You may have heard that there have been retirement reforms in South Africa, but unless you’ve had these reforms clearly explained, you are probably uncertain about what they might mean for you. We asked Anton Kriel, the director of tax at Grant Thornton Western Cape, to answer our questions about what retirement reform means for South Africans. These were his answers:
Retirement regulations have been reformed to bring about what they call “vertical harmonisation”, which means that whatever income bracket you are in, you get treated equally in terms of taxation. Another reason is what they call “horizontal harmonisation”, which means that whichever retirement product you are investing your money in, your contributions will be tax deducted and your income from the fund will be taxed in the same way.
The reforms essentially intend to make the playground fair for everyone earning an income and saving for retirement in South Africa.
There are three different types of retirement products:
- Pension funds, provided by the employer and contributed to by both the employer and the employee.
- Provident funds, provided by an employer and generally only contributed to by the employer for the benefit of employees.
- Retirement annuities are retirement products taken up by individuals, which were created to provide them with the same tax breaks as they would receive if they were contributing to employer funds.
Under the old system, the different products had different taxation rules. Retirement reform has been implemented so that no one product provides better tax benefits than another – whether you belong to a company retirement fund or are saving for your future yourself through a retirement annuity.
Whether you are invested in a pension fund, provident fund or retirement annuity, the rules around tax deductibility and withdrawal benefits are now identical. All retirement contributions are deductible up to 27.5% of the higher of the individual’s salary income or taxable income. This means that whatever product you are using to save for your retirement, you can save up to 27.5% of your income and you won’t pay income tax on that amount. The distinction between taxable income and salary income is in place so that if, for instance, you have a salary but you also earn money from letting an apartment, your taxable income will be higher. The maximum deduction allowed is R350 000 per year.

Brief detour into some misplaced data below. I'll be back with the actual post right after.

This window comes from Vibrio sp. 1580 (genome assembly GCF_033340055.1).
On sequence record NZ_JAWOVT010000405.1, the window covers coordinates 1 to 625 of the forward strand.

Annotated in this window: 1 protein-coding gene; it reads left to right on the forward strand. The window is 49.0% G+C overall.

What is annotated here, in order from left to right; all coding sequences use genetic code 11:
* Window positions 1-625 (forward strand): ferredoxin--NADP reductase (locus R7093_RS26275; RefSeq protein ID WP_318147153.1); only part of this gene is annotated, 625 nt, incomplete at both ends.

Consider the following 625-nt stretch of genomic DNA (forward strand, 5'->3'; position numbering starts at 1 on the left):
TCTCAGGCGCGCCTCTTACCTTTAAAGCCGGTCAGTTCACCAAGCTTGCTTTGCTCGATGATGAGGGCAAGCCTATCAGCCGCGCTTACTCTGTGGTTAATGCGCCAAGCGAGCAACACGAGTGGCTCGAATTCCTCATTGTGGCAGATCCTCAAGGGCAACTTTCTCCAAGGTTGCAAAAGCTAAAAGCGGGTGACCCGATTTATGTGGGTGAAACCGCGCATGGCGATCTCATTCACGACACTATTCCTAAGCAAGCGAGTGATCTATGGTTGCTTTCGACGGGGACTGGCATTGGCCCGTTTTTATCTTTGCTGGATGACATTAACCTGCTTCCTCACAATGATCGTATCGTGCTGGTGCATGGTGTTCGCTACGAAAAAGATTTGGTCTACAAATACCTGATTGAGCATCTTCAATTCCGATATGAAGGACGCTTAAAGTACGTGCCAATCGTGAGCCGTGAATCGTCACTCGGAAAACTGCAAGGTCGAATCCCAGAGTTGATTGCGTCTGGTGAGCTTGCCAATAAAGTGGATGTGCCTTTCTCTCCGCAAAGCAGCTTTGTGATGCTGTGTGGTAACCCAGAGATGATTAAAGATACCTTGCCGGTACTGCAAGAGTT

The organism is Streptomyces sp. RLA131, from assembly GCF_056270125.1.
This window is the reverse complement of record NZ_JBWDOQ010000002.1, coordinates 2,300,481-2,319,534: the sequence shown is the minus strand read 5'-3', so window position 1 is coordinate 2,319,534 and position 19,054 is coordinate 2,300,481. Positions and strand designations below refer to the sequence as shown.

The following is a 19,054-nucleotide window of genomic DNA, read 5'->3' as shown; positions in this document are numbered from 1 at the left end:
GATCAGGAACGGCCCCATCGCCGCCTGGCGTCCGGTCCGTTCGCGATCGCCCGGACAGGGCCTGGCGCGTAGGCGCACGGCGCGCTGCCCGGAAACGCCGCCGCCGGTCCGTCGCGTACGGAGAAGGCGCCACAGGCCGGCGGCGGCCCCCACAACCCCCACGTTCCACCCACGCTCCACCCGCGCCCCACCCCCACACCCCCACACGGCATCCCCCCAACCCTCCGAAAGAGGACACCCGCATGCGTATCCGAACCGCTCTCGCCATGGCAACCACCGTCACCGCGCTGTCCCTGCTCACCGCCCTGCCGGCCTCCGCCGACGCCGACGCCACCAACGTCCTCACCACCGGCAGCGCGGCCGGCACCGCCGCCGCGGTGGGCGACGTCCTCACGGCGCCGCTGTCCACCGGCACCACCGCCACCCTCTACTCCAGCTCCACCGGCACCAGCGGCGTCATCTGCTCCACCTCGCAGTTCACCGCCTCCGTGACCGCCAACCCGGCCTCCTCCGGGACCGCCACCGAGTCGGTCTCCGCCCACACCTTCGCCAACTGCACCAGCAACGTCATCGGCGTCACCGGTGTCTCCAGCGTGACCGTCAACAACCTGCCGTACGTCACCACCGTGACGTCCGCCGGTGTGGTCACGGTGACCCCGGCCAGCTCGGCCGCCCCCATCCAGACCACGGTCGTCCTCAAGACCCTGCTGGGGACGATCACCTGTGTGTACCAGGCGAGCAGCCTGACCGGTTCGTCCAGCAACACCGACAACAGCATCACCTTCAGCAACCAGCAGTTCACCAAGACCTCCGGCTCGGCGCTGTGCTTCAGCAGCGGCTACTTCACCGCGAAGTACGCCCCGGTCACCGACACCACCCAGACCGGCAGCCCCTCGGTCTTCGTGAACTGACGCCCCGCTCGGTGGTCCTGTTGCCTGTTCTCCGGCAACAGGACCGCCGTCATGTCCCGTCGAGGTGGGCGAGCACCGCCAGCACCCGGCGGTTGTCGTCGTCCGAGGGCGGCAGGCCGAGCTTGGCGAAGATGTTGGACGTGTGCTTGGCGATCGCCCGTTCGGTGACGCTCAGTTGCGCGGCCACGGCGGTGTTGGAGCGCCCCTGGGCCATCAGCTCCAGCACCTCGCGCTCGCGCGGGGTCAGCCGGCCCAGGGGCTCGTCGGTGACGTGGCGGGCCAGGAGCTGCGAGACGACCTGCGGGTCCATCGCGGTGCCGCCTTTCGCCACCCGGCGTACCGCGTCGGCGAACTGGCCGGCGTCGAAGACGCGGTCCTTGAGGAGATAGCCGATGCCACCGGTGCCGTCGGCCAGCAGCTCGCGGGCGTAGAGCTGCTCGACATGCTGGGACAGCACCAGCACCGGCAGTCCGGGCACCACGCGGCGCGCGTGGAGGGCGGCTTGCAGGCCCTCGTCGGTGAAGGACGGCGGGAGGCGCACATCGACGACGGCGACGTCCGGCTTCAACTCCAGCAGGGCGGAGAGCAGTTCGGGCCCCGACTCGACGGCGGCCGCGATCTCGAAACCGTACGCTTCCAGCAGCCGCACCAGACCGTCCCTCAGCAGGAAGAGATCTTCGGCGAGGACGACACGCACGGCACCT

One of the more difficult areas of retirement reform has been around what happens with provident funds at the age of retirement. Both pension funds and retirement annuities have allowed for one third of the capital to be withdrawn as a lump sum and the other two thirds to be used to purchase an income, which means they are invested and a certain amount can be withdrawn each month. On the other hand, the total capital from provident funds could be drawn as a lump sum at retirement and taxed at a lower rate than the retiree’s marginal income tax rate. This meant that high-income provident fund investors benefitted substantially from the tax break, but lower-income investors, who weren’t taxed that highly to begin with, would receive a lump sum that would be unlikely to last them very far into their retirement.
When the retirement reforms came into effect on 1 March 2016, provident funds were supposed to be brought into line with the other two products – with only a one third withdrawal being permitted upon retirement and the remainder being used to purchase an income. However, because of serious objections being put forward by unions and other role players who feel that provident fund members are being denied access to their full lump sum, the introduction of this particular reform has been delayed until 2018. It is hoped that by this time, the retirement-planning benefits of this reform will be properly understood.
The retirement reforms have been put in place to ensure that retirement rules and taxation are handled equitably, so that the very rich aren’t unduly benefited and the less fortunate are provided with a platform to enhance their post-retirement income. While there is some controversy around the provident fund benefits, overall the reforms represent fair and equitable changes to a system for the greater benefit of all.